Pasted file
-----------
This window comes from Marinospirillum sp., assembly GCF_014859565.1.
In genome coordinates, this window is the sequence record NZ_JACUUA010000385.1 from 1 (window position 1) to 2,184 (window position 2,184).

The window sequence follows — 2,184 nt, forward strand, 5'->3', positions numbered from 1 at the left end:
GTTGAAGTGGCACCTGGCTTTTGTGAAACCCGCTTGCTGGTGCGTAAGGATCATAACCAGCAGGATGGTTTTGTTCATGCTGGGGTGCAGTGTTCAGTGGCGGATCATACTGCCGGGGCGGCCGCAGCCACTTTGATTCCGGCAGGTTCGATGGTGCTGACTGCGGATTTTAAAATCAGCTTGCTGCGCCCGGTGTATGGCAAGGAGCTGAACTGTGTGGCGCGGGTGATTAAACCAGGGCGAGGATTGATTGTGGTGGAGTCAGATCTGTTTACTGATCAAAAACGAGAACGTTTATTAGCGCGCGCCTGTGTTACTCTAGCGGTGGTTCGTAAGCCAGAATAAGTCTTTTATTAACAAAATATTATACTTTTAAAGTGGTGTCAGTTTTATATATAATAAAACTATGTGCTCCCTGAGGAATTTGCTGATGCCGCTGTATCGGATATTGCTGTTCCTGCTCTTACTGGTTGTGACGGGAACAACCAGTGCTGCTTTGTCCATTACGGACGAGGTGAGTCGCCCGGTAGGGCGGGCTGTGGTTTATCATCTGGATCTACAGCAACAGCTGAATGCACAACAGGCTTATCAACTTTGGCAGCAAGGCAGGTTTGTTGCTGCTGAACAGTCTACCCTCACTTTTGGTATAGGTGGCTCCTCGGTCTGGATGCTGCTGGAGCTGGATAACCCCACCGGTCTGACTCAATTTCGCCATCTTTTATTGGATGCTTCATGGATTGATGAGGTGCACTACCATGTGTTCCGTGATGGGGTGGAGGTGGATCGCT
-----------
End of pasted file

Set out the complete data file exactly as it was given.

This window comes from Marinospirillum sp., assembly GCF_014859565.1.
In genome coordinates, this window is the sequence record NZ_JACUUA010000385.1 from 1 (window position 1) to 2,184 (window position 2,184).

The window sequence follows — 2,184 nt, forward strand, 5'->3', positions numbered from 1 at the left end:
GTTGAAGTGGCACCTGGCTTTTGTGAAACCCGCTTGCTGGTGCGTAAGGATCATAACCAGCAGGATGGTTTTGTTCATGCTGGGGTGCAGTGTTCAGTGGCGGATCATACTGCCGGGGCGGCCGCAGCCACTTTGATTCCGGCAGGTTCGATGGTGCTGACTGCGGATTTTAAAATCAGCTTGCTGCGCCCGGTGTATGGCAAGGAGCTGAACTGTGTGGCGCGGGTGATTAAACCAGGGCGAGGATTGATTGTGGTGGAGTCAGATCTGTTTACTGATCAAAAACGAGAACGTTTATTAGCGCGCGCCTGTGTTACTCTAGCGGTGGTTCGTAAGCCAGAATAAGTCTTTTATTAACAAAATATTATACTTTTAAAGTGGTGTCAGTTTTATATATAATAAAACTATGTGCTCCCTGAGGAATTTGCTGATGCCGCTGTATCGGATATTGCTGTTCCTGCTCTTACTGGTTGTGACGGGAACAACCAGTGCTGCTTTGTCCATTACGGACGAGGTGAGTCGCCCGGTAGGGCGGGCTGTGGTTTATCATCTGGATCTACAGCAACAGCTGAATGCACAACAGGCTTATCAACTTTGGCAGCAAGGCAGGTTTGTTGCTGCTGAACAGTCTACCCTCACTTTTGGTATAGGTGGCTCCTCGGTCTGGATGCTGCTGGAGCTGGATAACCCCACCGGTCTGACTCAATTTCGCCATCTTTTATTGGATGCTTCATGGATTGATGAGGTGCACTACCATGTGTTCCGTGATGGGGTGGAGGTGGATCGCT